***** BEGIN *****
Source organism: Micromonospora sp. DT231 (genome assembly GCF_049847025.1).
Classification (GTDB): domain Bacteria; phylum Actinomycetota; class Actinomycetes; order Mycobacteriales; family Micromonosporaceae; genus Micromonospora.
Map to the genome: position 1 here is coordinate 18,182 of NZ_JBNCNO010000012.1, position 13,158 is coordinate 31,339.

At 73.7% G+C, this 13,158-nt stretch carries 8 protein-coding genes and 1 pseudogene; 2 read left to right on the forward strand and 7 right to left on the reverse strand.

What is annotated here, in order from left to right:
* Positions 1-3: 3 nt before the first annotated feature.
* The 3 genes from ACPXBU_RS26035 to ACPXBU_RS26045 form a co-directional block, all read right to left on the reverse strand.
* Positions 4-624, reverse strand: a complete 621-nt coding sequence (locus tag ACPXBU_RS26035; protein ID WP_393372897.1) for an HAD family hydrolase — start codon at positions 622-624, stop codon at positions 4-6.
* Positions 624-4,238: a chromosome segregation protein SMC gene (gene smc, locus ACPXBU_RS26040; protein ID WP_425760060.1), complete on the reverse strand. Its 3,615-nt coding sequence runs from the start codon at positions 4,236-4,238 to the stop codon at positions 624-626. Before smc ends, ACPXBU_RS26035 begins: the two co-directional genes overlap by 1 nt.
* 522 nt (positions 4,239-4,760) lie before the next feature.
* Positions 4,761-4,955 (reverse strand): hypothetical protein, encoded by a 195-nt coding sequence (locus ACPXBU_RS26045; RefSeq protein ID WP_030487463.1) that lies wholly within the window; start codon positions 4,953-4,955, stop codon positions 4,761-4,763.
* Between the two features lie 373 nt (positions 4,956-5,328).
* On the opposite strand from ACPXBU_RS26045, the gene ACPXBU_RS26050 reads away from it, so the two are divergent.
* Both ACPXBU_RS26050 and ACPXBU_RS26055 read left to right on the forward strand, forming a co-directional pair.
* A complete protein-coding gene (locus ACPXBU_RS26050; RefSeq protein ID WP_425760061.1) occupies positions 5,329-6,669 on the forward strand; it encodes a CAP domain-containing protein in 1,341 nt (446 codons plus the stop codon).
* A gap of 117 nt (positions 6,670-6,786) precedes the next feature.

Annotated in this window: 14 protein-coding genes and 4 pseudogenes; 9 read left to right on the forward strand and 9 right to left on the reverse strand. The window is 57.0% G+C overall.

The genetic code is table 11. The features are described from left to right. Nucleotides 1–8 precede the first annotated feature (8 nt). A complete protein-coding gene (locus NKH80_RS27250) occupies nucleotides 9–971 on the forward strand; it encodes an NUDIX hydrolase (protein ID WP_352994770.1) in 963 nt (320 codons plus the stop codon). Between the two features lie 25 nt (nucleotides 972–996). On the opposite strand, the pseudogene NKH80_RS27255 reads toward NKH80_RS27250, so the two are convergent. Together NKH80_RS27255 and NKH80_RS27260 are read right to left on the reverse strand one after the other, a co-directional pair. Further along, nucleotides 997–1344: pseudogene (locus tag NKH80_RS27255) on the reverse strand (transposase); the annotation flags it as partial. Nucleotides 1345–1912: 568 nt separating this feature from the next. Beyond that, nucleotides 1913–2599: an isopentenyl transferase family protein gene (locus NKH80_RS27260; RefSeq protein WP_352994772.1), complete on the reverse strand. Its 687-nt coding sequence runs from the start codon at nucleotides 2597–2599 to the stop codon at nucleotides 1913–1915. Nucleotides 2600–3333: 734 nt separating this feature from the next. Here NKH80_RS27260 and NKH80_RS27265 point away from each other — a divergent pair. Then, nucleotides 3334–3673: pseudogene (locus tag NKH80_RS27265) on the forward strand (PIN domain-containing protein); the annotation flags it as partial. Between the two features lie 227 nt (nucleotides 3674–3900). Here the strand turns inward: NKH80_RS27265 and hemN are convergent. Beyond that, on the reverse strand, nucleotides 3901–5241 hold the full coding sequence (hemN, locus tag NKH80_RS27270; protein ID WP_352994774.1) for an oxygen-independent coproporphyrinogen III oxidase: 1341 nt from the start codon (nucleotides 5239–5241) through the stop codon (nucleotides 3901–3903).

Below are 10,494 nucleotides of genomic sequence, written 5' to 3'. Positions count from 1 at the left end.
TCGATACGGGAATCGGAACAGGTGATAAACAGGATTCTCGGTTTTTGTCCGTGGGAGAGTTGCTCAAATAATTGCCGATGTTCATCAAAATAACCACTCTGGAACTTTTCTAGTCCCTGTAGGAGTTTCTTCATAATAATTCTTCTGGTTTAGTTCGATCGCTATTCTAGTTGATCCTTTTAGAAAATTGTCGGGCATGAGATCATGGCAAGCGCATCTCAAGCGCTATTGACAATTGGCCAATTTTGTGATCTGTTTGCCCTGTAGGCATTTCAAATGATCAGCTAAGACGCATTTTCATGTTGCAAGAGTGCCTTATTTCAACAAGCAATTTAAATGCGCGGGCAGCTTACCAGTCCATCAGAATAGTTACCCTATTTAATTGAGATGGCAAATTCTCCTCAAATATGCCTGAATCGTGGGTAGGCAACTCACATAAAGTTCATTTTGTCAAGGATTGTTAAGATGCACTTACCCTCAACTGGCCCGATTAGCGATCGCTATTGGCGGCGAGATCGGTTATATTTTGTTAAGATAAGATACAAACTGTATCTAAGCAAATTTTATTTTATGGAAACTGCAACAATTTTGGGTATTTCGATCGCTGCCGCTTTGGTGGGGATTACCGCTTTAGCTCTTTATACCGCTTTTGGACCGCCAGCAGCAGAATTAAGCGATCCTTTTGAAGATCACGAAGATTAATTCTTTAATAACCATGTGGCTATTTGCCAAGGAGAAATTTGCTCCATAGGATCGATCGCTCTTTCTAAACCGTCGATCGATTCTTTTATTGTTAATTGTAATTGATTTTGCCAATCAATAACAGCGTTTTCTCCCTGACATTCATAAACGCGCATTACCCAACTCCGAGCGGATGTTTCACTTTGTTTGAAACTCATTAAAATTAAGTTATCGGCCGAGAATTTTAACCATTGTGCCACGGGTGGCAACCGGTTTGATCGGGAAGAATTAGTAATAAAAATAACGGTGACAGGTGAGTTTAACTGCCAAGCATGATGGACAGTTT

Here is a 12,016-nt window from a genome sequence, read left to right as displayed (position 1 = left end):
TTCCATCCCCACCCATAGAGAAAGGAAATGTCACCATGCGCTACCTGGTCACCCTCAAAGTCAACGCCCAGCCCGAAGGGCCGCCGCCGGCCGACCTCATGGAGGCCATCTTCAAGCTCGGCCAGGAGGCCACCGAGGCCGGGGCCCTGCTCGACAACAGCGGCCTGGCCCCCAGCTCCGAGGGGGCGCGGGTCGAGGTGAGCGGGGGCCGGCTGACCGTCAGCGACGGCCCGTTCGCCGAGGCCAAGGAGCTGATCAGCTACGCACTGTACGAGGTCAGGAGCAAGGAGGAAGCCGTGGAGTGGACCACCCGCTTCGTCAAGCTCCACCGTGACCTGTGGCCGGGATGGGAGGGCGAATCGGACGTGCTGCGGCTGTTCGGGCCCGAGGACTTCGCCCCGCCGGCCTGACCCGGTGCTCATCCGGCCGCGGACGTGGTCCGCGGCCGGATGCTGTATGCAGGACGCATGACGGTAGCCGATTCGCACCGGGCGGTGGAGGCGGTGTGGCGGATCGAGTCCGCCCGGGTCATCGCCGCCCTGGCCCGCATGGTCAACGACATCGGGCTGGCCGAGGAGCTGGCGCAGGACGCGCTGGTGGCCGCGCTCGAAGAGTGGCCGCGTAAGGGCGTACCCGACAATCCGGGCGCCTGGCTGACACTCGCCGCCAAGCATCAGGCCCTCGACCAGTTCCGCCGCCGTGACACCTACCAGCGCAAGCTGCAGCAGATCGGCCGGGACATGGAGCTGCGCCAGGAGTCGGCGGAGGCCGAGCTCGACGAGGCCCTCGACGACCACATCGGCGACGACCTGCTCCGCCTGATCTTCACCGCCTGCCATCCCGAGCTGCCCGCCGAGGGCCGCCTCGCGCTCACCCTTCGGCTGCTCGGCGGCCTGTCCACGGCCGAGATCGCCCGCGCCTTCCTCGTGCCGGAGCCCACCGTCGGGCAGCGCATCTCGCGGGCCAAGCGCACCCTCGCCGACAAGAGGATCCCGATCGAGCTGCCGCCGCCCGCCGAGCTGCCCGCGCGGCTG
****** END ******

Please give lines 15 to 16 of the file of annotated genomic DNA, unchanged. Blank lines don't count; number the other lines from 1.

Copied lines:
* A complete protein-coding gene (locus ACPXBU_RS26050; RefSeq protein ID WP_425760061.1) occupies positions 5,329-6,669 on the forward strand; it encodes a CAP domain-containing protein in 1,341 nt (446 codons plus the stop codon).
* A gap of 117 nt (positions 6,670-6,786) precedes the next feature.